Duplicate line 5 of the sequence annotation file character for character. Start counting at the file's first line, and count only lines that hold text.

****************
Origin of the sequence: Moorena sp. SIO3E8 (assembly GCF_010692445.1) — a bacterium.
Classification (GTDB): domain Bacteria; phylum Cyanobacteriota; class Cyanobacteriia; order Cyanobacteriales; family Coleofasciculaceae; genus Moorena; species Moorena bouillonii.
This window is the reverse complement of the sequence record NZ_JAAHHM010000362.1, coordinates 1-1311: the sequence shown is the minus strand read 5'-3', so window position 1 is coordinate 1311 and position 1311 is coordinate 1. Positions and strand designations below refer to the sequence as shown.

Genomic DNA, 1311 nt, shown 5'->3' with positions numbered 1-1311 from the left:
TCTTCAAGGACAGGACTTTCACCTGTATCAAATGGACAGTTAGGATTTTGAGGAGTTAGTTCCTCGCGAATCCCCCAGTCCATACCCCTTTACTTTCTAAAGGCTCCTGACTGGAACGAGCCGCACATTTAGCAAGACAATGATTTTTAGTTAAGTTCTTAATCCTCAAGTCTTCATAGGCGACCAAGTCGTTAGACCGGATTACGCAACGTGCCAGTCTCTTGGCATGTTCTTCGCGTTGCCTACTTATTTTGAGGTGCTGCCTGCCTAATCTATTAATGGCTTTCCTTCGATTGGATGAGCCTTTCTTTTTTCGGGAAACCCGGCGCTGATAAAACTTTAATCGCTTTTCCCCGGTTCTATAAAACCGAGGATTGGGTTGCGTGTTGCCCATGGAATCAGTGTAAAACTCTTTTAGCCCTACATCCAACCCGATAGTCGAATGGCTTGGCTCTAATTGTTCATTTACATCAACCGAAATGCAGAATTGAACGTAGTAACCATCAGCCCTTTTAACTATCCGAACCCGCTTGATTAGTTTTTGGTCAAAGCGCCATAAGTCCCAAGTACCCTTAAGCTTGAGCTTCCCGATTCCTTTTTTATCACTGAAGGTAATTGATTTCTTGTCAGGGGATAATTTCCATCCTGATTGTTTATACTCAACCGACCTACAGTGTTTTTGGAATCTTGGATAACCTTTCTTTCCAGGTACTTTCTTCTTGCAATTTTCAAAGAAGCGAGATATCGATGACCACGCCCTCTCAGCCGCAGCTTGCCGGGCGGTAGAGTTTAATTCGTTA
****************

TCTTCAAGGACAGGACTTTCACCTGTATCAAATGGACAGTTAGGATTTTGAGGAGTTAGTTCCTCGCGAATCCCCCAGTCCATACCCCTTTACTTTCTAAAGGCTCCTGACTGGAACGAGCCGCACATTTAGCAAGACAATGATTTTTAGTTAAGTTCTTAATCCTCAAGTCTTCATAGGCGACCAAGTCGTTAGACCGGATTACGCAACGTGCCAGTCTCTTGGCATGTTCTTCGCGTTGCCTACTTATTTTGAGGTGCTGCCTGCCTAATCTATTAATGGCTTTCCTTCGATTGGATGAGCCTTTCTTTTTTCGGGAAACCCGGCGCTGATAAAACTTTAATCGCTTTTCCCCGGTTCTATAAAACCGAGGATTGGGTTGCGTGTTGCCCATGGAATCAGTGTAAAACTCTTTTAGCCCTACATCCAACCCGATAGTCGAATGGCTTGGCTCTAATTGTTCATTTACATCAACCGAAATGCAGAATTGAACGTAGTAACCATCAGCCCTTTTAACTATCCGAACCCGCTTGATTAGTTTTTGGTCAAAGCGCCATAAGTCCCAAGTACCCTTAAGCTTGAGCTTCCCGATTCCTTTTTTATCACTGAAGGTAATTGATTTCTTGTCAGGGGATAATTTCCATCCTGATTGTTTATACTCAACCGACCTACAGTGTTTTTGGAATCTTGGATAACCTTTCTTTCCAGGTACTTTCTTCTTGCAATTTTCAAAGAAGCGAGATATCGATGACCACGCCCTCTCAGCCGCAGCTTGCCGGGCGGTAGAGTTTAATTCGTTA